• If we choose sociology or tourism and recreation, it may be difficult for us to find a well-paid job that is compatible with our education.
  • If we choose medicine, it may be problematic to reconcile our personal and professional lives after graduation. Many people will find it difficult, time-consuming, stressful and expensive. You have to ask yourself whether medicine is really your passion and vocation.
  • If we decide to choose the economics, and we are still not completely convinced about it, on the side of possible negative effects we will write down, for example, boring classes and a large competition on the labor market for graduates of this direction.
  • On the other hand, the negative effect of choosing IT may be the need for constant further training after graduation.

After listing all the arguments for and against, you should carefully look at each of them, and then choose one of the considered majors. The final decision should depend on which goals and values we consider the most important, what in our professional life is most important to us and whether — if it is important to us — work should also be a passion for us.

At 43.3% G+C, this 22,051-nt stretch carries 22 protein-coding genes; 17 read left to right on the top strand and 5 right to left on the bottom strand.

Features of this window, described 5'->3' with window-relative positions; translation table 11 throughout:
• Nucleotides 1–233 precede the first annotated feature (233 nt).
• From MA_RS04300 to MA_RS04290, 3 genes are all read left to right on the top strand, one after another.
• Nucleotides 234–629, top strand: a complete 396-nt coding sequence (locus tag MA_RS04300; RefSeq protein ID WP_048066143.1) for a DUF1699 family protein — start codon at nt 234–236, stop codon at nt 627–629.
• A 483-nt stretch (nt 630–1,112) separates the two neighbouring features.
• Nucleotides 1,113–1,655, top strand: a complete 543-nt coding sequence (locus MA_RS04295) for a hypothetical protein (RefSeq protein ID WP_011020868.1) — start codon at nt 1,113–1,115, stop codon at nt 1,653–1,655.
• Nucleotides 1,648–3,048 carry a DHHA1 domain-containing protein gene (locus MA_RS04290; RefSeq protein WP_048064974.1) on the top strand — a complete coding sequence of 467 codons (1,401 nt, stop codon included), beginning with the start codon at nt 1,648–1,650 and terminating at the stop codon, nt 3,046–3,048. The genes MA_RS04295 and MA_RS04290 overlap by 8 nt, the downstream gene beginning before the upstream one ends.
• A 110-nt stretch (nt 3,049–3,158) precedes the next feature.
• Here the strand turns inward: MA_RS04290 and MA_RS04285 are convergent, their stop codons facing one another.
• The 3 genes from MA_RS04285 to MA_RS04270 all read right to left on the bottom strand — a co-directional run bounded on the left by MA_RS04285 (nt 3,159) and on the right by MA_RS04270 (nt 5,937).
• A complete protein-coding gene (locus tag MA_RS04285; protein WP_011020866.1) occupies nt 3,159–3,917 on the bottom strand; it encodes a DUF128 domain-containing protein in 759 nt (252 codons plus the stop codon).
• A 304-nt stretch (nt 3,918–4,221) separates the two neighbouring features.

Photo by Andrea Piacquadio from Pexels

Other decision-making models

If we often do not know how to make decisions, it is worth using other methods, such as:

  1. Fish skeleton — this method requires the use of a board depicting a fish skeleton. The main problem should be written in the part corresponding to the head of the fish, and the key decision-making objectives should be formulated. On the large bones we put from 4 to 6 possible choices, and then on the small bones we write down the factors that may affect the making of each choice. Based on the information presented graphically, we choose the best decision.
  2. Associationogram — we write all the ideas we can think of to solve the problem on a diagram. We ask another person to do the same, e.g. a friend or partner, and then we swap cards and look for the best solution together. The associationogram should take the form of a radial diagram. The main word (problem) is the sun, while the rays represent the individual associations — ways of solving the problem.